The rest of the morning was spend in some excellent discussions of data management issues, with presentations from MIT, Washington (Bill Yock), and Berkeley, with some lively discussion. The presentation slides are on the web site, so I won’t try to recreate them.
This afternoon kicks off the meeting portion of the week, with Tom Barton giving an update on grid technology. Tom asked Carlie Catlett, Bob Cowles, Ian Foster, Von Welch, and Christoph Witzig, Jill Gemmill, David Lifka, Jim Pepin, John Paul Robinson, and Renee Schuey, along with Ken Klingenstein what they’d like CIOs to know about grids.
What is a grid? (Jim Pepin) – Grid is an overloaded term. Grid today almost means cyberinfrastructure – different question than what’s a grid in the Globus Infrastructure sense.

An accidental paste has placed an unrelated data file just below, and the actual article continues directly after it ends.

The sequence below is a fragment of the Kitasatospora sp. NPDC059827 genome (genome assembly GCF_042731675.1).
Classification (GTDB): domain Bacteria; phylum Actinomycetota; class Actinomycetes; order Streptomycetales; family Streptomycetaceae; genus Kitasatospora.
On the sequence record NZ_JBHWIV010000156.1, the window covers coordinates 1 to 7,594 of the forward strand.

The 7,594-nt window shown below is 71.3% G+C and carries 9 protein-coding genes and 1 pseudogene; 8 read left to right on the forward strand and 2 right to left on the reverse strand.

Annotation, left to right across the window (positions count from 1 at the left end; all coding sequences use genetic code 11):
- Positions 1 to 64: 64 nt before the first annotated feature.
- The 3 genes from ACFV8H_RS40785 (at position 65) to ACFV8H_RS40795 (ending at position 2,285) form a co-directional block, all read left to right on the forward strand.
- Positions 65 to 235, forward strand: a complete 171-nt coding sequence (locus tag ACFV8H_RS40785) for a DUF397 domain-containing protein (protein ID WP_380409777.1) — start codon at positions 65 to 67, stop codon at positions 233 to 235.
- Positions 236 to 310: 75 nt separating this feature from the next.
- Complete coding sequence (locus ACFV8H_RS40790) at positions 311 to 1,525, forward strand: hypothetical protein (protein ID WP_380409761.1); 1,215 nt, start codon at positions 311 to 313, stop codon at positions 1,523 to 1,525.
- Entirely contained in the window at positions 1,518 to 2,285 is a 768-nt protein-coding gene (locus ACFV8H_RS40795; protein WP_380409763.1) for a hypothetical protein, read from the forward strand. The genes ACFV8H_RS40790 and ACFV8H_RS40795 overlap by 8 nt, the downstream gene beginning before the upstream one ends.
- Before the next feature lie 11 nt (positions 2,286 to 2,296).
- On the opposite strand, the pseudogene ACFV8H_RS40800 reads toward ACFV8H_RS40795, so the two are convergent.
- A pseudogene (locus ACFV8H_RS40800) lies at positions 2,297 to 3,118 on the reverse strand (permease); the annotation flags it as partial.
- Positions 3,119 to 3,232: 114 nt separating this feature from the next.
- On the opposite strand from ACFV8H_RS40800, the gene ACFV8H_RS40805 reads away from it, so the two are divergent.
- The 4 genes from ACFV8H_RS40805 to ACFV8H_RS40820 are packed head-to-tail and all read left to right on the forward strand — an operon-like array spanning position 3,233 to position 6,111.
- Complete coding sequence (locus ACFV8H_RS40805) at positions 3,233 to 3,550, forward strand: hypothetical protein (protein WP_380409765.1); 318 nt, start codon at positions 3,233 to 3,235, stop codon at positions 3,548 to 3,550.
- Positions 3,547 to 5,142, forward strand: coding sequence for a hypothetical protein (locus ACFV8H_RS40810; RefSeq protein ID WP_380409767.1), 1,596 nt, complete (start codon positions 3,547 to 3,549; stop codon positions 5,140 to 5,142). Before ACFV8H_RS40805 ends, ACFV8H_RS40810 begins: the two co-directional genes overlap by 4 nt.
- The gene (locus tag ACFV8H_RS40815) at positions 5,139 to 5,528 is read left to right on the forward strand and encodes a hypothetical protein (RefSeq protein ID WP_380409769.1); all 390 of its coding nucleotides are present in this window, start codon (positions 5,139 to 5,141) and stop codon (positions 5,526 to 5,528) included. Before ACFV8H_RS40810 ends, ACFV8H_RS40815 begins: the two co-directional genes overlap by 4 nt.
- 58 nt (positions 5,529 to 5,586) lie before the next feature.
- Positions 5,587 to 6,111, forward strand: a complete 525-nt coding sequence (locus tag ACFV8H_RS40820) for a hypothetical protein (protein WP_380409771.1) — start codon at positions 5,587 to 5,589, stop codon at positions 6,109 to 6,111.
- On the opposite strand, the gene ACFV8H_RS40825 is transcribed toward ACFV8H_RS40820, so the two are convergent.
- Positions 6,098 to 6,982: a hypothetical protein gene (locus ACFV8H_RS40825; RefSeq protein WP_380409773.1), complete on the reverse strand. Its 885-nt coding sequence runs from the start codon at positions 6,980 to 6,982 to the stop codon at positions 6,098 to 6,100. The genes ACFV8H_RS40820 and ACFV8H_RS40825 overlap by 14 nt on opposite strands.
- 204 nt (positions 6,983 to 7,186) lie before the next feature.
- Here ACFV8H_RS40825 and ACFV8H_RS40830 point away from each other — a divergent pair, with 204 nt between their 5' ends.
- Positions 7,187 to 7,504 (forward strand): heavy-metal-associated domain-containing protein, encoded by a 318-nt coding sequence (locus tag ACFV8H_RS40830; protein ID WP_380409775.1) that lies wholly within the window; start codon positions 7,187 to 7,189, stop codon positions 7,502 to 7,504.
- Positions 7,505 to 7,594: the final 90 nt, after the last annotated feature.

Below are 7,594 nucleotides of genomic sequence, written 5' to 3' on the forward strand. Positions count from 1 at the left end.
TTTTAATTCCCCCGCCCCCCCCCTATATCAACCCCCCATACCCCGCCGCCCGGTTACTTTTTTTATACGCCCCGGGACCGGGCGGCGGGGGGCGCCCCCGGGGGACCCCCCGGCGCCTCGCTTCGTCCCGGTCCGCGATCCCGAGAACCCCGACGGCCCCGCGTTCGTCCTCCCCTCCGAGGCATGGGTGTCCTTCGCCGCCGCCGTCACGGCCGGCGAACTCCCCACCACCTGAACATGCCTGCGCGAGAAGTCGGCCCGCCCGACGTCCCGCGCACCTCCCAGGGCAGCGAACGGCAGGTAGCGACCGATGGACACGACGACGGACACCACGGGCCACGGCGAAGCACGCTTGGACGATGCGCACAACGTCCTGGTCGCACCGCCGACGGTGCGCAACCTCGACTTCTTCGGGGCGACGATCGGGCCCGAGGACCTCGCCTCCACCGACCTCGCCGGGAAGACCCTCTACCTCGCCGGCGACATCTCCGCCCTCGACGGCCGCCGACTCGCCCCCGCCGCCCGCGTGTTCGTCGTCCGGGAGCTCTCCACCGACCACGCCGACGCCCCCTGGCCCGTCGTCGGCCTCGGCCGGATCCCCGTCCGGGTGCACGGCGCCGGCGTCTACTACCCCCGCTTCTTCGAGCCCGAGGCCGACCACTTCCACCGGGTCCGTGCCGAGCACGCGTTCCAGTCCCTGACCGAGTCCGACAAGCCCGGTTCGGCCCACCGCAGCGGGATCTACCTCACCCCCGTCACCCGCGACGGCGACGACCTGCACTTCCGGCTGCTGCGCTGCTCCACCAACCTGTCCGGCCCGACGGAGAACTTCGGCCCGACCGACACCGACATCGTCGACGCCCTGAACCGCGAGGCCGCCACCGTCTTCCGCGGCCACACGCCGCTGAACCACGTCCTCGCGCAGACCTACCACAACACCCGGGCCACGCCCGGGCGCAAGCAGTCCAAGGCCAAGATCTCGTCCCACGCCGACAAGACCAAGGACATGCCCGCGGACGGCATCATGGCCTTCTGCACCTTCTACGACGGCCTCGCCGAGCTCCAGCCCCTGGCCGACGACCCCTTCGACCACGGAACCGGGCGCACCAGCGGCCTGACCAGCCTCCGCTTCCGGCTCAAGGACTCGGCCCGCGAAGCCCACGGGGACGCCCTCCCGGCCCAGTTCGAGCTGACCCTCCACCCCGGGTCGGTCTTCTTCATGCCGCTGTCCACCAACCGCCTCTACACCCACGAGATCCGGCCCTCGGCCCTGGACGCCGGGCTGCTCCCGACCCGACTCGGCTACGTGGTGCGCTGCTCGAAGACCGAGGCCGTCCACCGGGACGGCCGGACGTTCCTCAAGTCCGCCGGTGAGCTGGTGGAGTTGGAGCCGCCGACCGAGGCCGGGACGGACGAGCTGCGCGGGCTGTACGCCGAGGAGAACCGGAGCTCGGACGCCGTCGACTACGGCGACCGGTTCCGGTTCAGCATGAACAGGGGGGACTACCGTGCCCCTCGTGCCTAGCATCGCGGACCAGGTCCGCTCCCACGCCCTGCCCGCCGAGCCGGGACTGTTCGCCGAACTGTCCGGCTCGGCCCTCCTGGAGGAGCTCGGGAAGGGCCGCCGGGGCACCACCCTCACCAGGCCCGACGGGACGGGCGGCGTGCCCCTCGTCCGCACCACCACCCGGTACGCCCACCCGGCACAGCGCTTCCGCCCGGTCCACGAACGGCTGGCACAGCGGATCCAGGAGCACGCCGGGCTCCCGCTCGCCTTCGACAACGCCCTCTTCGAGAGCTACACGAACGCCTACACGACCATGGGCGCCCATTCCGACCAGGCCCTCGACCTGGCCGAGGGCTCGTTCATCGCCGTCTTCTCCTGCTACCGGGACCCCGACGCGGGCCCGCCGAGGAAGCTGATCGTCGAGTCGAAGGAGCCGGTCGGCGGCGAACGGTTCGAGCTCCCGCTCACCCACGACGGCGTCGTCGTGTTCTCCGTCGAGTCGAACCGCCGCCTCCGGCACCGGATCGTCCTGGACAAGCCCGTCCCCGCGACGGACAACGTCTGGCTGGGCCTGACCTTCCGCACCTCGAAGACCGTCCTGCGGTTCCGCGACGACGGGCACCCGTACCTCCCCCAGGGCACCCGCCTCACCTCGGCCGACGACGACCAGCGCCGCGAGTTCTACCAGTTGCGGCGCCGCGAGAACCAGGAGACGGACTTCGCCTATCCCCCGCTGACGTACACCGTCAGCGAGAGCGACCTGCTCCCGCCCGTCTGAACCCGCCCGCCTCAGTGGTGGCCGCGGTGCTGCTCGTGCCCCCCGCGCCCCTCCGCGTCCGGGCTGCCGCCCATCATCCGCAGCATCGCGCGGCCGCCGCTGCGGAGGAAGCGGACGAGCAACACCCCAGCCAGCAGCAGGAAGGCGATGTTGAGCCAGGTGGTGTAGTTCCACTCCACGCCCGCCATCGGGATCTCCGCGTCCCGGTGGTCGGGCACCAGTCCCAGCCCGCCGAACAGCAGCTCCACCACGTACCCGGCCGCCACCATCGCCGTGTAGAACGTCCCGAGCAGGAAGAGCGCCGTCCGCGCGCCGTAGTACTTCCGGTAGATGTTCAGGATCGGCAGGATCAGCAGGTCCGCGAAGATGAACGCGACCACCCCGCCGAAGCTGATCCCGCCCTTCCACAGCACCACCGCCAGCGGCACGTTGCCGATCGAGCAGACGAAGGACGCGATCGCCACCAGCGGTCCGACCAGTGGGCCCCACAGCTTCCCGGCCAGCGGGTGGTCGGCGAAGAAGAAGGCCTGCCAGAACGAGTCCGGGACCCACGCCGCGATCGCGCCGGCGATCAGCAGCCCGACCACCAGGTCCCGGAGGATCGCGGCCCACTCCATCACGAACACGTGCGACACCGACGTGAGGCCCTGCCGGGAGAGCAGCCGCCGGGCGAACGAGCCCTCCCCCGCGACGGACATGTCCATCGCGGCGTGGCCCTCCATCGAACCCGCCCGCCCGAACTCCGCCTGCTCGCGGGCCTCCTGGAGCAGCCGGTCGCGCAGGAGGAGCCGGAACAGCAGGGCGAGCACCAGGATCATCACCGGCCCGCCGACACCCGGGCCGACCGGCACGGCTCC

Why bother with Grids? it’s a way of pooling resources, as both an economy of scale and because of how science gets done.
Charlie Catlett says “…the biggest problem is identity management”. Witzig says rolling out PKI credentials to everybody is not a viable option.
Teragrid are working on joining InCommon. Their initial plans are to use Shibboleth to the TeraGrid portal, to get TG credentials.
Bob Cowles – “Would you want to fly in an airplane designed using the Storm botnet?” – the resources contributed to the grid need to be high quality.
EGEE is probably the most successful of the grids – European e-science grid. They’ve made the most progress towards federated identity management.
Ken notes that grids are good for finding fungible computing resources, but not for real multitasking.
Sometimes the latency in networks is a real issue (Terry – “Physics Rules”).
Ken – the campus more than the national Grids deserve some play.
Jim Phelps – these things are commodities – they’re in a grid in that some of the people who use them might not be located on campus, but not in the classic sense of being largely available.